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Medical malpractice occurs when a health care provider doesn’t provide standard care for its profession, resulting in injury.

According to Hofstra University’s Maurice A. Deane School of Law, 10% of deaths in the country are due to medical errors. The top four states for these incidents are California, Texas, Florida and New York.

Brian Eisen, managing partner at Eisen Law Firm, in Cleveland; Art Elk, managing partner at Elk & Elk in Mayfield Heights; Howard Mishkind, attorney, president and managing partner at Mishkind Kulwicki Law Co., LPA in Beachwood; and Jeremy Tor, attorney at Spangenberg, Shibley & Liber LLP in Cleveland, said it’s important to understand these incidents are mistakes.

“Medical malpractice is an interesting term,” Eisen explained. “It evokes in a person who reads the term some connotation that is inaccurate. People think it is some horrible, almost criminal act and it isn’t. All it means is someone was negligent, and that person is a medical care provider.”

Mishkind said people tend to think medical malpractice is an intentional, criminal act.

“It’s a failure on a care provider’s end to meet a minimum standard of care, it’s not the intent of the hospital or doctor,” he said. “But if they fail to meet a standard of care, which a reasonable doctor or nurse would’ve done in similar circumstances, that constitutes a medical mistake.”

It’s important to know medical malpractice and medical negligence are the same thing, the professionals said. Often, people think they are two different situations but the phrases tend to be interchangeable.

“They are synonymous,” Tor noted. “But, let me explain why we still have two separate terms. Negligence is an overarching legal term that means unreasonable. So, if you drive your car unreasonably, you have committed negligence. Malpractice is when a professional — whether a doctor, lawyer, or accountant — acts unreasonably. In other words, malpractice is professional negligence.”

Establishing that the two phrases mean the same thing is important, Eisen said.

“Sometimes people who have been the victim of medical negligence think since it ‘wasn’t malpractice’ they won’t call a lawyer and instead sit at home and suck it up,” he explained. “People have this idea in their heads that it has to be near criminal to call a lawyer.”

But before one looks into pursuing legal action, Mishkind said it’s important to determine if malpractice has occurred.

“The most common errors occur in diagnosis, prescription and use of medicine, and the deaths that happen are completely preventable,” he said. “What I often tell people is simply because surgery or treatment is not successful, it doesn’t mean the bad or less than the desired outcome is malpractice.”

After malpractice has been discovered, Tor said the legal proceedings are a bit different than other court experiences. Starting with a review of the victim’s medical records, Tor said the lawyer would get the story from the patient and their family, followed by a thorough evaluation of the facts.

“My role is to first investigate and find out what happened,” he noted. “If we think something unreasonable has happened, we’ll have the case reviewed by an expert, and if they agree, we’ll proceed to file a complaint.”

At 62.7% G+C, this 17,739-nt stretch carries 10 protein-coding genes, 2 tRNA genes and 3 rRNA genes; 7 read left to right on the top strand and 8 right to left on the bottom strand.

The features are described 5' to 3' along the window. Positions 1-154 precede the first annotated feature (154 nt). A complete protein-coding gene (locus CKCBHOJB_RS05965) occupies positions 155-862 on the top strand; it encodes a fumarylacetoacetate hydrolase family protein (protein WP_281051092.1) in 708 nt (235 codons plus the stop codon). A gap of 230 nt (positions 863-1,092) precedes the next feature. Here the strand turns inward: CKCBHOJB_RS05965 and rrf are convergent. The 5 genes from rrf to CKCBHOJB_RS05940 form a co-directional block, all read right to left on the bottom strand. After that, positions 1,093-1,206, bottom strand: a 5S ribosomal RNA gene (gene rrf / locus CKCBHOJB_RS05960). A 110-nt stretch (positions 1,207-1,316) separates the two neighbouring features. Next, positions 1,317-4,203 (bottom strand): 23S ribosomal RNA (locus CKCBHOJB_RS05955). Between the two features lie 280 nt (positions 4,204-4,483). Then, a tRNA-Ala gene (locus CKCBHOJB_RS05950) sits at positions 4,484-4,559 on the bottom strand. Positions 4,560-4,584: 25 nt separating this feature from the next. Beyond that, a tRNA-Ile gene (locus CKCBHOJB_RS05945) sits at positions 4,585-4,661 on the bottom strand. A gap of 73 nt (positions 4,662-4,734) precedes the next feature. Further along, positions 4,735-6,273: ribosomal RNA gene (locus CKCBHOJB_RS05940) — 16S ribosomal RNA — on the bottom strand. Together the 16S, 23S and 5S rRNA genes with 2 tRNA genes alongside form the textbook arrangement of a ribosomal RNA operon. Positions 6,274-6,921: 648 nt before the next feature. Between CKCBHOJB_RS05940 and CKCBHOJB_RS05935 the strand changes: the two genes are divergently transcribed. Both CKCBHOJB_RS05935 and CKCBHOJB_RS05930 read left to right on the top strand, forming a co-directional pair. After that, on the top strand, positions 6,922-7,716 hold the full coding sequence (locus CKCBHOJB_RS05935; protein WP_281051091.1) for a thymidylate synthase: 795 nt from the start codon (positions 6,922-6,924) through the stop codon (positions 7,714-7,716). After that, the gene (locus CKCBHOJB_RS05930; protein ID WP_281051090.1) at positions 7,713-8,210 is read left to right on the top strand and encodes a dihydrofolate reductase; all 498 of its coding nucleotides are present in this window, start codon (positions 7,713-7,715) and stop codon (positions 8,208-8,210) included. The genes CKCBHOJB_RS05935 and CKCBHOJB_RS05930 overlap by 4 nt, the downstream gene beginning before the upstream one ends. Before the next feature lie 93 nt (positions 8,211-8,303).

Elk said once malpractice is discovered, victims have a narrow window to pursue legal recourse.

“The amount of time a person has to bring their claim is one year between the date of the malpractice or one year when they discover the malpractice has occurred,” he explained. “So, it’s generally a very short time period within which to bring a claim to the courts.”

With that in mind and the complaint filed, the lawsuit can begin.

At the trial, Eisen said it’s key to establish what the standard of care is for the sake of the jury.

“The investigation is paramount,” he said. “You have to prove the caregiver had a duty to the patient. Most times, that is undisputed, but you have to show that they breached the standard of care. You have to hire medical experts in the same field who will say they’re familiar with the scenario and that the doctor should have done something different.”

Elk said, “We always look to the leading experts in the country because it’s their opinions that count. Medical malpractice is very expensive to prosecute, as you typically have to hire several types of experts.”

The chances of winning depend on each specific case, though most tend to get settled out of court. Regardless, the professionals said it’s important to reach out to a lawyer, no matter what.

“These are not cases you can put together on your own,” Eisen stated. “You have to launch a full-scale investigation. When patients try to get their medical records on their own, they aren’t getting the whole story.”

Tor said, “Medical malpractice is a very complicated and challenging area of law and requires evaluation by someone with experience and knowledge of the relevant law and medicine. But it’s important to understand that the legal standard is objective. It’s not about whether someone had good or bad motives or intentions. It’s about whether they acted reasonably.”

Elk suggested clients reach out to lawyers who are well-versed in medical malpractice, not just any lawyer.

“Contact a firm like Elk & Elk,” he said. “We have resources available on staff – like two registered nurses, a lawyer who is also a registered nurse and two lawyers who are incredibly well-versed in all areas of medical malpractice.”

Mishkind added clients should not be afraid to ask questions.

“Ask your doctors why something was ordered or if they can explain something,” he said. “Often, medicine is more of an art than a science. Sometimes, there aren’t exact answers. But, a mistake is a mistake. And if they continue to make the same mistake over and over again, that isn’t OK, and something needs to be done.”

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